{{http://www.dxlabsuite.com/commander/interface.jpg}}

Another nice circuit,
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uses the MAX-232 IC for level conversion rather than discrete
transistors. It also includes a circuit to control your 706's PTT
circuit using one of the serial port modem control signals, which
you'll find convenient if you're planning to operate digital modes.
uses the MAX-232 IC for level conversion rather than discrete transistors. It also includes a circuit to control your 706's PTT circuit using one of the serial port modem control signals, which you'll find convenient if you're planning to operate digital modes.
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This circuit is small enough to build into a DB9 connector shell:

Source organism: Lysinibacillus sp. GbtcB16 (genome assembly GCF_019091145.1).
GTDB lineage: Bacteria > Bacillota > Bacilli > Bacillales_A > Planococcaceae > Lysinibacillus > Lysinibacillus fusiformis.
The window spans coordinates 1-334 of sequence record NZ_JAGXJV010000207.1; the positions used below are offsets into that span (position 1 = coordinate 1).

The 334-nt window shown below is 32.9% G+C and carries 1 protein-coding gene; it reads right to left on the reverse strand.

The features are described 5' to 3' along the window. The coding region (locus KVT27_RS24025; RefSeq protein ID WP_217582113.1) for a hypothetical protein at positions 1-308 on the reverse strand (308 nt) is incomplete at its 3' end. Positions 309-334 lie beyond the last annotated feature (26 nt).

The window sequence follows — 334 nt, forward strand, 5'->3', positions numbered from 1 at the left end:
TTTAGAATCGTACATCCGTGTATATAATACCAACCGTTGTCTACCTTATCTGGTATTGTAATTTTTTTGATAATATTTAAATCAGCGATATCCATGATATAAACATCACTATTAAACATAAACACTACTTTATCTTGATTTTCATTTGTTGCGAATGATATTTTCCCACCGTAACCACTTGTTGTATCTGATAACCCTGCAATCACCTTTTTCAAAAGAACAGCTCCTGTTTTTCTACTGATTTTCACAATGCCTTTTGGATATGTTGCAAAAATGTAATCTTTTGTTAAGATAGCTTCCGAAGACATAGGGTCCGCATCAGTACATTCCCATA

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http://www.qsl.net/g3vgr/civ.html
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[:Transceiver_Control:Transceiver Control] This module could be used as the foundation of a homebrew USB interface; be sure to drive the CI-V bus with an open-collector driver like the 7417:
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[:GettingStarted:Getting Started with DXLab] http://www.sparkfun.com/commerce/product_info.php?products_id=8165

If your transceiver requires an external interface for RX-TX switching, you can use

 * a circuit based on an opto-isolator

   {{http://www.dxlabsuite.com/Wiki/Graphics/WinWarbler/PTT-Opto.jpg}}

 * a circuit based on an NPN transistor

{{http://www.dxlabsuite.com/Wiki/Graphics/WinWarbler/PTT-NPN.jpg}}

----

[[DXLabDiscussionGroup|Post a question or suggestion on the DXLab Discussion Group]]

[[SerialCable|Choosing a Cable to Connect One RS232 Connector to Another]]

[[TranceiverControlIcom| Getting Started with Icom Transceiver Control]]

[[TransceiverControl|Transceiver Control]]

[[GettingStarted|Getting Started with DXLab]]

Connecting an Icom Transceiver to your PC

Computer control of the IC-7100, IC-7200, IC-7300, IC-7410, IC-7600, IC-7610, IC-7700, IC-7850, IC-7851 and IC-9100 is accomplished with a simple USB transceiver-to-computer connection.